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Unique Peaks and Peak Pairs for Nick Logel

Most significant unique peak pairs by key metrics, and all uniquely ascended peaks

Highest Unique Pair of Peaks Climbed

The two highest peaks where only Nick Logel has climbed both.

PeakElev-ftLocationAscent DateProm-ft
Kyanjin Ri15659Nepal2019-03-24108
Grand Teton13770USA-WY2013-06-286530

 

Most Prominent Unique Pair of Peaks Climbed

The two most prominent peaks where only Nick Logel has climbed both.

PeakProm-ftLocationAscent DateElev-ft
Asahi-dake7516Japan2019-03-057516
Mount Pisa3553New Zealand2019-08-136440

 

Most Isolated Unique Pair of Peaks Climbed

The two most isolated peaks where only Nick Logel has climbed both.

PeakIso-miLocationAscent DateElev-ft
Single Cone27.18New Zealand2019-11-037608
Bukhan-san20.01South Korea2018-11-052746

 

All Peaks Climbed only by Nick Logel

These peaks have their single Peakbagger.com logged ascent by Nick Logel. Of course, it is entirely likely that many non-site users have also climbed these peaks.

PeakElev-ftLocationAscent DateProm-ft
Muine-yama4790Japan2019-03-021614
Point 18806168New Zealand2019-11-12 

 

Notes

  • The first three peak pairs on this page show the superlative unique pairs for three key metrics: Elevation, Prominence, and Isolation.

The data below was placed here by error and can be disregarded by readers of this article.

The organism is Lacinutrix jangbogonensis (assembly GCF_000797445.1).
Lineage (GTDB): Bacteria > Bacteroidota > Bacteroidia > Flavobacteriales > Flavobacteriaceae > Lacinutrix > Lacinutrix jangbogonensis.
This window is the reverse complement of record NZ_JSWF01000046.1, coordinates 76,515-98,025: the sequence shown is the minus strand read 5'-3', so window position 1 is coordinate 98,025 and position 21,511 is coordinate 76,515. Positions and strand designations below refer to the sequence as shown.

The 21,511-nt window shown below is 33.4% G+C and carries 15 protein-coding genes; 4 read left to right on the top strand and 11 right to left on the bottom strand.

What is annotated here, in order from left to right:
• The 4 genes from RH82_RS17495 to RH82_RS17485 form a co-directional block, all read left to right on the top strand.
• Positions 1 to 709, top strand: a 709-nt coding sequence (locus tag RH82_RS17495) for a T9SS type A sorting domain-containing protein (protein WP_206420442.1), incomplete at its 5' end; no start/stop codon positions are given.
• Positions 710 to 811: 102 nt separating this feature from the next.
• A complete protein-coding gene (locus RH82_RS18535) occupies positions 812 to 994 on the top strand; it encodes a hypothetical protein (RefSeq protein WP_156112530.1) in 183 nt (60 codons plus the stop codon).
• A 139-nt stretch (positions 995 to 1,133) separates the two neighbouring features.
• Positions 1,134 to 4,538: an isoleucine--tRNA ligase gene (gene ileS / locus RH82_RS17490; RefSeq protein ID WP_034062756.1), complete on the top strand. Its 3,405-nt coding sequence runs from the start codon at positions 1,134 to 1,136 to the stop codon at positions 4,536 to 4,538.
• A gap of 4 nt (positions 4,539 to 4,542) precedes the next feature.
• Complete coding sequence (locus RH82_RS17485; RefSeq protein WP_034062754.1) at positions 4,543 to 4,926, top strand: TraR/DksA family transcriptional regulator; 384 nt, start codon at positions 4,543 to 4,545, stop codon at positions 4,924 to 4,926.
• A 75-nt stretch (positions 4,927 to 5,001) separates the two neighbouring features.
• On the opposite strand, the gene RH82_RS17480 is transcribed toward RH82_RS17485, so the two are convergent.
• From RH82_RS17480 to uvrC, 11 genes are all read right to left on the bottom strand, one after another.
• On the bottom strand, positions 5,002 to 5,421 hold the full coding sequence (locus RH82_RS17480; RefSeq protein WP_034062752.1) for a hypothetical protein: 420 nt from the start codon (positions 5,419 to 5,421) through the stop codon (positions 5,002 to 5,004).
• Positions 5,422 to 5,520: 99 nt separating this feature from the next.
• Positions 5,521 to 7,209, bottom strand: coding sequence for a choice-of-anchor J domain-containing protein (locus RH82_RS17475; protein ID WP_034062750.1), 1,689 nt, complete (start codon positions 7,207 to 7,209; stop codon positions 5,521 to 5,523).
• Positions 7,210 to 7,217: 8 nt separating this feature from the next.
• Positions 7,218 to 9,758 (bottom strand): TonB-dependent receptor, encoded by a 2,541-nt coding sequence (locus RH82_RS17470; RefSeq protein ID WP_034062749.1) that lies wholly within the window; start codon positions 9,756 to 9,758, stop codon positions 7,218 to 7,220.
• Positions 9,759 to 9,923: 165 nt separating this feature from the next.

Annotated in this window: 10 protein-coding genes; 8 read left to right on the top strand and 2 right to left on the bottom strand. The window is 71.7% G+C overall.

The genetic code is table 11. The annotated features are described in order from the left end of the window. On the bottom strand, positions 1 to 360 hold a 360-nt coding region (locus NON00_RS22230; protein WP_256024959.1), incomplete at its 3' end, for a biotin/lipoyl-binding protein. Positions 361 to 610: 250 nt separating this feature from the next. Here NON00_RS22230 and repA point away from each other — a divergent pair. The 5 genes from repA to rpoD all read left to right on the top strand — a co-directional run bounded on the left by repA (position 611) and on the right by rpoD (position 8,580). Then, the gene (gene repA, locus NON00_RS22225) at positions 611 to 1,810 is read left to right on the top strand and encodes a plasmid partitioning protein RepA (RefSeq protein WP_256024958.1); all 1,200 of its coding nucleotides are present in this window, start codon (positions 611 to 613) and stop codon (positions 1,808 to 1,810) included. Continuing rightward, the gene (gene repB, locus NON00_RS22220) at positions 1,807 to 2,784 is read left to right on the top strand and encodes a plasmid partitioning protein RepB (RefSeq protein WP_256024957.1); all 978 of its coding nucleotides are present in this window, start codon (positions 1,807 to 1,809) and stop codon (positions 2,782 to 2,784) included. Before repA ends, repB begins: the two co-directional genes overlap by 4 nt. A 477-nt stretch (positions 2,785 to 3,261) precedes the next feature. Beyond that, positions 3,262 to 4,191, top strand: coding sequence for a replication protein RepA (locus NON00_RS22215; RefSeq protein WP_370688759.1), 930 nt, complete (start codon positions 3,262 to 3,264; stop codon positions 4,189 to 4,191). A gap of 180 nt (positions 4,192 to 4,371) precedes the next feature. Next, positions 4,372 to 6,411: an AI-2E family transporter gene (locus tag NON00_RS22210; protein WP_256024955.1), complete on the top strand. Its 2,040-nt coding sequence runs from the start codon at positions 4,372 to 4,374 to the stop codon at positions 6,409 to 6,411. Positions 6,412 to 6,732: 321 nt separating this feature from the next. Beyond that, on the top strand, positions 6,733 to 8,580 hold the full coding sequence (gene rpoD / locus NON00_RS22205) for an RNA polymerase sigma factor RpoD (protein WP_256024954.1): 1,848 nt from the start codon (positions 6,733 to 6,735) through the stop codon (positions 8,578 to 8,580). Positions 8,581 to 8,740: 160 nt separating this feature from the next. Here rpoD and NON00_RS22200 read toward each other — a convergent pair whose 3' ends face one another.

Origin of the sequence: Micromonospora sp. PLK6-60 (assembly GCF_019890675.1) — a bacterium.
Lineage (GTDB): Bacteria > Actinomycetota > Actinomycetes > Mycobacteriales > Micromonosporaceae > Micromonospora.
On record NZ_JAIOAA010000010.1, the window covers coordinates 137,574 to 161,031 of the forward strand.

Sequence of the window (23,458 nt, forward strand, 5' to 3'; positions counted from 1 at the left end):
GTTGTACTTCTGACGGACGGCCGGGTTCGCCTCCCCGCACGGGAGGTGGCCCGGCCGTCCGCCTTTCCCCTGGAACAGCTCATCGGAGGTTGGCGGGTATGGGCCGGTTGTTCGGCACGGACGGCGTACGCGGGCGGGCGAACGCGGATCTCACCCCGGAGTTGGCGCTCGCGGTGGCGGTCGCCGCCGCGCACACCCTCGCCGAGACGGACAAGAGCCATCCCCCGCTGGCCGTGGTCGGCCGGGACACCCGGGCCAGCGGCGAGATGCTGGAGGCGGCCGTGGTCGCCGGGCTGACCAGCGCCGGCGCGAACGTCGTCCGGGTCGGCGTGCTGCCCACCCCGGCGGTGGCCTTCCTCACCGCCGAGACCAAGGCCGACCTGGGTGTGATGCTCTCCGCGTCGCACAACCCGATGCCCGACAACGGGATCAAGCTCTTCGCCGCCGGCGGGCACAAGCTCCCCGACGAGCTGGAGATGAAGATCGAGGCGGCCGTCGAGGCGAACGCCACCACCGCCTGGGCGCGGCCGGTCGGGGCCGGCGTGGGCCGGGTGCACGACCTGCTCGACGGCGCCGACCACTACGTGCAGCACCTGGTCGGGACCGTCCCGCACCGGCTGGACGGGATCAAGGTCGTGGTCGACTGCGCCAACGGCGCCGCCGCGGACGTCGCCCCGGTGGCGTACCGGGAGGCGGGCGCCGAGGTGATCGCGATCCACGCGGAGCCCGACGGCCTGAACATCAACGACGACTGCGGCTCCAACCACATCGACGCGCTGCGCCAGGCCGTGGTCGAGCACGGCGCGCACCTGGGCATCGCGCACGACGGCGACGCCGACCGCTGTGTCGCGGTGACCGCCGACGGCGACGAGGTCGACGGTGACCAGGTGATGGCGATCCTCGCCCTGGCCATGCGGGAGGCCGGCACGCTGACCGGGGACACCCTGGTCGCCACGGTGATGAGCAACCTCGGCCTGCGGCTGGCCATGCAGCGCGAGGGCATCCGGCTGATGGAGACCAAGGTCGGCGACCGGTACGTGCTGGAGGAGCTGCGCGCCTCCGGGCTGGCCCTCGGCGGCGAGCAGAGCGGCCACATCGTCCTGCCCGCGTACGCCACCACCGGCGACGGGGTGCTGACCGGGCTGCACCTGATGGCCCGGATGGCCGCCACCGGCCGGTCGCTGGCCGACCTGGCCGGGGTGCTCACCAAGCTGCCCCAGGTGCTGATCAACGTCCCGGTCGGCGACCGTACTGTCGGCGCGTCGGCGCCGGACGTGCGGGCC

• Most hikers or climbers that log their ascents on Peakbagger.com have a number of unique peak pairs--a set of two successfully climbed peaks such that no other registed site user has also climbed both.
  • Since virtually no one can claim to have made the only ascent ever of a peak, these peak pairs are a way to calim some uniqueness--being able to say "I am the only one to ever climb both Peak A and Peak B".
  • Many of a hiker's unique peak pairs will be relatively low, minor, or otherwise insingnificant peaks, and therefore climbing both may not be a particularly impressive achievement.
  • So the pairs above represent the most significant of all a climber's unique pairs--the most impressive unique pairs to use as a badge of honor.
  • Mathematically, the pairs listed above maximize the value of the secondary peak in the pair--for example, showing the pair that has the highest elevation for the pair's second-highest peak. Put another way, it shows the two highest-value peaks that only this climber has climbed.
  • The final listing shows the peaks (if any) where the hiker/climber is the only ascender with logged ascents.
  • Of course, all these listings are purely based on the logged climbs in the Peakbagger.com database, so they should not be taken as completely accurate.



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